Calls for Samsung to protect local lens supply chain increasing
South Korean smartphone lens companies are struggling to survive in the market as Taiwanese and Chinese rivals have taken over half the supply of lenses to Samsung Electronics.
There are rising calls in the local industry for Samsung to take care of the lens supply chain in its own country to avoid a repeat of the liquid crystal display (LCD) industry situation, where Chinese companies have completely taken over the hegemony over their South Korean rivals.
During the first half of 2021, only one South Korean lens supplier, Sekonix, turned an operating profit of 9.9 billion won.
Coasia Optics and G9 Pharma recorded operating losses and Haesung Optics exited the business this month.
And Sekonix, despite turning an operating profit, recovered its profitability mostly from the automobile industry, not smartphones. Its total sales during the first half of the year came from headlamps and other automobile components.
Since 2019, more cameras are being packed into smartphones due to rising demand for multi-cameras but South Korean lens companies have hardly benefited from this trend.
In that year, South Korean camera module makers Partron, Mcnex and Powerlogics all saw annual sales of over 1 trillion won year. However, in the same time period, local lens companies all saw operating losses.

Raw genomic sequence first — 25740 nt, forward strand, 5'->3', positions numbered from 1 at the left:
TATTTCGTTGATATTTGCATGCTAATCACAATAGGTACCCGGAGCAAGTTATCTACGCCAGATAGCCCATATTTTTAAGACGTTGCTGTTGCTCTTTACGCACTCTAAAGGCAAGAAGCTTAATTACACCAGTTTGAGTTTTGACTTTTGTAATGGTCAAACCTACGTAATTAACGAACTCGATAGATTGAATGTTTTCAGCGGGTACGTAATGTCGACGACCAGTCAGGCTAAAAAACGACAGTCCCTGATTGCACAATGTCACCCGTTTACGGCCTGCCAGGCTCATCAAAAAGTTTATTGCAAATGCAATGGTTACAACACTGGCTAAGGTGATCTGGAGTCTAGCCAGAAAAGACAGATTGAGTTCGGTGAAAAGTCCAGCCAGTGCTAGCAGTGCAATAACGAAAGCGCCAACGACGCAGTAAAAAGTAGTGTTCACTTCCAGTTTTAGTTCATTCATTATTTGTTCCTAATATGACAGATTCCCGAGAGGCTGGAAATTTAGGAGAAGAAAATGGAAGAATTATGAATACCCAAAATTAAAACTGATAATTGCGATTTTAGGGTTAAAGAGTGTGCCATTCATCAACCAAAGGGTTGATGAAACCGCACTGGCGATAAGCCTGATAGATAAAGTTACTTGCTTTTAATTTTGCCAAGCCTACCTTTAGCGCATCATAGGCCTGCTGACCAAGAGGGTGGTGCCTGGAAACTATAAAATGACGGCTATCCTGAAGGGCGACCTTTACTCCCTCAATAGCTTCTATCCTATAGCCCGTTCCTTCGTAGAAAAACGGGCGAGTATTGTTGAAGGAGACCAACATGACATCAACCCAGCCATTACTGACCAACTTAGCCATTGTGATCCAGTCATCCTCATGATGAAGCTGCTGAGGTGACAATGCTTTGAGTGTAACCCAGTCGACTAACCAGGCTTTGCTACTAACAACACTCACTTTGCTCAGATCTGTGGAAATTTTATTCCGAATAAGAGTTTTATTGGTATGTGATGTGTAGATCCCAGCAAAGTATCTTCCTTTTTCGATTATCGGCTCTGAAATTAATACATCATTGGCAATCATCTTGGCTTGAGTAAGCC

Their decline is due to the dominance of Taiwan’s Largan Precision and China’s Sunny Optical. Last year, these two companies combined supplied over half of the lens used by Samsung for its smartphones.
The two lens companies have more production capacity than every South Korean company’s capacity combined.
Largan Precision also has a strong patent portfolio. Sunny Optical, though a late comer to the lens market, is considered to have surpassed South Korean companies in lens technologies as well.
G9 Pharma, once called Kolen, has turned itself to a pharmaceutical company after 22 years in the lends business. Haesung Optics originally planned to give up only its lens business and leave its camera module business but gave up both this month.
Sekonix is increasing its focus on automotive parts instead of smartphones, while Coasia Optics is focusing on vertical integration with Coasia, its parent company.
Multiple people TheElec talked to in the industry said Samsung Mobile will have to take care of its supply chain in South Korea if it wishes to maintain its negotiation power over Chinese lens makers.
Meanwhile, Samsung Electro-Mechanics is continuing its lens module business, while Samsung Mobile is manufacturing some of its components itself to maintain its manufacturing competence.
One of the people said if the local lens industry continues its downturn, this will be a pressure to Samsung. They said South Korea once dominated the LCD industry but set makers like Samsung are now beholden to Chinese display panel makers in the sector.
Another person said Samsung could designate a lens company to its camera module suppliers to protect its lens suppliers. This could protect lens companies’ margins and increase competition between the camera module makers.